Early reviews of The Age of Adaline were so positive that it jumped right to the top of my must-see list…and it didn’t disappoint.

For several years I’ve thought of Blake Lively as a gorgeous fashion icon (and of course now an honourary Canadian, since she’s married to our own Ryan Reynolds) but since I never watched Gossip Girl, I only knew her acting from her supporting movie roles in The Town and Savages.

This movie gives her a chance to shine, which she certainly does.

My term for the premise of the movie is “beautifully implausible”:

“After miraculously remaining 29 years old for almost eight decades, Adaline Bowman has lived a solitary existence, never allowing herself to get close to anyone who might reveal her secret. But a chance encounter with charismatic philanthropist Ellis Jones reignites her passion for life and romance. When a weekend with his parents threatens to uncover the truth, Adaline makes a decision that will change her life forever.” (http://www.theageofadalinemovie.com/)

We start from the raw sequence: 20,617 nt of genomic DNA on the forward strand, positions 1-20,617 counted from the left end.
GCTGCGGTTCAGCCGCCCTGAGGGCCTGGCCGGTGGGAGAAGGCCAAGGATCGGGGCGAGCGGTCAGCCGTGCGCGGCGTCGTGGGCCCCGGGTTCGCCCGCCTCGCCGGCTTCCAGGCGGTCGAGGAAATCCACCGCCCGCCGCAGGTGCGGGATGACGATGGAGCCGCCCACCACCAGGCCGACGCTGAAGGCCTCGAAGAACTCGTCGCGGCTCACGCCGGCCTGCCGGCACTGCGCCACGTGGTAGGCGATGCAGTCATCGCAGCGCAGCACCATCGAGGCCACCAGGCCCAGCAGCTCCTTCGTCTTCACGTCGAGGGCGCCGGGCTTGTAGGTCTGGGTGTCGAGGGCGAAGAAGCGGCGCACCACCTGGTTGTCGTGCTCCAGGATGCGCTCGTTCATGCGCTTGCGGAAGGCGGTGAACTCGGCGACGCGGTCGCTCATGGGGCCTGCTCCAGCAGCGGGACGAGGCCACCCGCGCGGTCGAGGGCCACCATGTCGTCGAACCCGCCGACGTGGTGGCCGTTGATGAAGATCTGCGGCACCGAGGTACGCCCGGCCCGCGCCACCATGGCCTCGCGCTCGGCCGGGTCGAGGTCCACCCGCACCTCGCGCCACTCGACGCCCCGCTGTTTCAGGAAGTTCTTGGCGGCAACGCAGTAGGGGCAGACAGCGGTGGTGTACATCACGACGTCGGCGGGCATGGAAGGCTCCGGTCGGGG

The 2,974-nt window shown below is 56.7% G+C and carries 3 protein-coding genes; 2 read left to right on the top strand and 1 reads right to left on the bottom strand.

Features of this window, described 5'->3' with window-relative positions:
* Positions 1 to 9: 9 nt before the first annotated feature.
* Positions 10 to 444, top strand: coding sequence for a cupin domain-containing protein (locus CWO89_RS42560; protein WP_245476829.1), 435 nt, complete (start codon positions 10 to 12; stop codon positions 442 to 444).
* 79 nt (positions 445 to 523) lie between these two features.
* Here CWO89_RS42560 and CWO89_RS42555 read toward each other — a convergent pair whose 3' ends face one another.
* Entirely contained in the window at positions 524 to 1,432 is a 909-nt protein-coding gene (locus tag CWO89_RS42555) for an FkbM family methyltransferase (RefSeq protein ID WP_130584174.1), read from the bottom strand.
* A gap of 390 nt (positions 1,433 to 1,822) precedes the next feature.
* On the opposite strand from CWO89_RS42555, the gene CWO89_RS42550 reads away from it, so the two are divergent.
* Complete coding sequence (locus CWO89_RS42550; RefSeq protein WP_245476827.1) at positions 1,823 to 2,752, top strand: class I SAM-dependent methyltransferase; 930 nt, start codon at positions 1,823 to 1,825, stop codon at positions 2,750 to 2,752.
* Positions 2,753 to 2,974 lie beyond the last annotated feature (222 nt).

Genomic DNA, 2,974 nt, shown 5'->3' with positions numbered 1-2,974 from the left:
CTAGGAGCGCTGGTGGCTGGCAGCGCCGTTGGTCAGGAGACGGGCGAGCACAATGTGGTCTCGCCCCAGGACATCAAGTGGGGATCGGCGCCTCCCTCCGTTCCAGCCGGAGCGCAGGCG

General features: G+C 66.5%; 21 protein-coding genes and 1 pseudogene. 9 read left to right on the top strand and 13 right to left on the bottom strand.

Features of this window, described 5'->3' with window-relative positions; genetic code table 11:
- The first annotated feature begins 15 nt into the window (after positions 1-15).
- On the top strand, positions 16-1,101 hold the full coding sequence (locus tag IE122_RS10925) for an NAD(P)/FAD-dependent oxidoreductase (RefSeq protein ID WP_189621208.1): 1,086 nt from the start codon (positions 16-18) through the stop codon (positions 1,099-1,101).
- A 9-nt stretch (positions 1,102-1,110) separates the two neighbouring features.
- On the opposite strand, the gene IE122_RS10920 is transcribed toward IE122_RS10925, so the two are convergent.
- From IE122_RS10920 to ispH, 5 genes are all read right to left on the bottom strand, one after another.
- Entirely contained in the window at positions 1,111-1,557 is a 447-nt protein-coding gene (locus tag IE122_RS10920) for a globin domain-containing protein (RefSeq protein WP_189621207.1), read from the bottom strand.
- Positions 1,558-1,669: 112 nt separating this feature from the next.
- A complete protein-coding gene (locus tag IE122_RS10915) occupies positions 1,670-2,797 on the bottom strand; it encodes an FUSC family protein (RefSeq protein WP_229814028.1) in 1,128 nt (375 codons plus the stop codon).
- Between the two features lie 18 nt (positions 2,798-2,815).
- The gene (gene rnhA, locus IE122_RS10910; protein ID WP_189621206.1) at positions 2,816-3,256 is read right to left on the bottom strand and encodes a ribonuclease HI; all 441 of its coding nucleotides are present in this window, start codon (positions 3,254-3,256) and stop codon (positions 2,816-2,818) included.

If you watch Nashville like me, or Game of Thrones like millions of others, you’ll recognize Michiel Huisman, who plays Ellis in the movie, and Harrison Ford plays his father, drawing different generations of fangirls. Fanwomen?

I thought the film was sweet and moving, and Blake Lively did a beautiful job as a woman who’s been alive for almost a century without ever looking a day over 29 (it must have been odd to pretend to be Ellen Burstyn’s mother). The only plot element I had trouble wrapping my mind around was the idea of being alive for a hundred years and being attracted to men decades and decades younger. I mean, even if you look the same age, that still seems a little…perplexing to me. (Perhaps because the first students I taught are now 29, I personally find even one decade younger than me icky. And of course I still look 29, so.) However, Adaline couldn’t exactly find love with anyone her biological age, so I really shouldn’t be so hard on the poor woman.

By the end of the movie, I even came to the conclusion that I should be grateful for every grey hair I get to experience. That doesn’t mean I’m not going to immediately colour them, but I have a better appreciation for the natural process of aging, and the gift of growing old with someone.

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